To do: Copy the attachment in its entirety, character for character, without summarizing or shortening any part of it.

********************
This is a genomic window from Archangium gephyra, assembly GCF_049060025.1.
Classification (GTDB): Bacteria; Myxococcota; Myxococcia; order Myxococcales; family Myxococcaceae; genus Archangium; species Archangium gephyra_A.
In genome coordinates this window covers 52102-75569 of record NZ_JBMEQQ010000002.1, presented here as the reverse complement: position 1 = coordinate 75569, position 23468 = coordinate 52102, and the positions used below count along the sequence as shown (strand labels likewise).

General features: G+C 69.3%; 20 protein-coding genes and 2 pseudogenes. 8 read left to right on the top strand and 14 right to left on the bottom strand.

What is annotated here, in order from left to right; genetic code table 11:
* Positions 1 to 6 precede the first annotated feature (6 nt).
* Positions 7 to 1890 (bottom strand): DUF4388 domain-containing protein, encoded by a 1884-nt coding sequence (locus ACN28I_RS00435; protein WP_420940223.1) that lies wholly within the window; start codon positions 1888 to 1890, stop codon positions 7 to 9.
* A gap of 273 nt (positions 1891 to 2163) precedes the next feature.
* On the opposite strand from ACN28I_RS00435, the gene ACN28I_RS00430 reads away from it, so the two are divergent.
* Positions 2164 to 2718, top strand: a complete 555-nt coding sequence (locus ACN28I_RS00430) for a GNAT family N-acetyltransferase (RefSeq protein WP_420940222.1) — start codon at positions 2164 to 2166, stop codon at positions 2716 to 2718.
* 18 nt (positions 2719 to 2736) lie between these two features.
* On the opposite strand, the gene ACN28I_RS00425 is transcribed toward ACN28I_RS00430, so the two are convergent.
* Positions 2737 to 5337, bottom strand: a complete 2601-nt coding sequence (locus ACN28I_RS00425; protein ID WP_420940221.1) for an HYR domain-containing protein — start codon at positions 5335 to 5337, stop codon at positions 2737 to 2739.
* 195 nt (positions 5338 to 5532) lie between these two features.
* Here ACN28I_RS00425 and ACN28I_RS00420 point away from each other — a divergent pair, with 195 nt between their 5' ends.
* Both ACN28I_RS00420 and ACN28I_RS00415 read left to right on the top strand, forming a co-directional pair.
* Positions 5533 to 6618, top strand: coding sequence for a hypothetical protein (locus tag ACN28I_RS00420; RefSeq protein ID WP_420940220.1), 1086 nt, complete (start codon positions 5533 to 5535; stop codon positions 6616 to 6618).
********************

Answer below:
This is a genomic window from Archangium gephyra, assembly GCF_049060025.1.
Classification (GTDB): Bacteria; Myxococcota; Myxococcia; order Myxococcales; family Myxococcaceae; genus Archangium; species Archangium gephyra_A.
In genome coordinates this window covers 52102-75569 of record NZ_JBMEQQ010000002.1, presented here as the reverse complement: position 1 = coordinate 75569, position 23468 = coordinate 52102, and the positions used below count along the sequence as shown (strand labels likewise).

General features: G+C 69.3%; 20 protein-coding genes and 2 pseudogenes. 8 read left to right on the top strand and 14 right to left on the bottom strand.

What is annotated here, in order from left to right; genetic code table 11:
* Positions 1 to 6 precede the first annotated feature (6 nt).
* Positions 7 to 1890 (bottom strand): DUF4388 domain-containing protein, encoded by a 1884-nt coding sequence (locus ACN28I_RS00435; protein WP_420940223.1) that lies wholly within the window; start codon positions 1888 to 1890, stop codon positions 7 to 9.
* A gap of 273 nt (positions 1891 to 2163) precedes the next feature.
* On the opposite strand from ACN28I_RS00435, the gene ACN28I_RS00430 reads away from it, so the two are divergent.
* Positions 2164 to 2718, top strand: a complete 555-nt coding sequence (locus ACN28I_RS00430) for a GNAT family N-acetyltransferase (RefSeq protein WP_420940222.1) — start codon at positions 2164 to 2166, stop codon at positions 2716 to 2718.
* 18 nt (positions 2719 to 2736) lie between these two features.
* On the opposite strand, the gene ACN28I_RS00425 is transcribed toward ACN28I_RS00430, so the two are convergent.
* Positions 2737 to 5337, bottom strand: a complete 2601-nt coding sequence (locus ACN28I_RS00425; protein ID WP_420940221.1) for an HYR domain-containing protein — start codon at positions 5335 to 5337, stop codon at positions 2737 to 2739.
* 195 nt (positions 5338 to 5532) lie between these two features.
* Here ACN28I_RS00425 and ACN28I_RS00420 point away from each other — a divergent pair, with 195 nt between their 5' ends.
* Both ACN28I_RS00420 and ACN28I_RS00415 read left to right on the top strand, forming a co-directional pair.
* Positions 5533 to 6618, top strand: coding sequence for a hypothetical protein (locus tag ACN28I_RS00420; RefSeq protein ID WP_420940220.1), 1086 nt, complete (start codon positions 5533 to 5535; stop codon positions 6616 to 6618).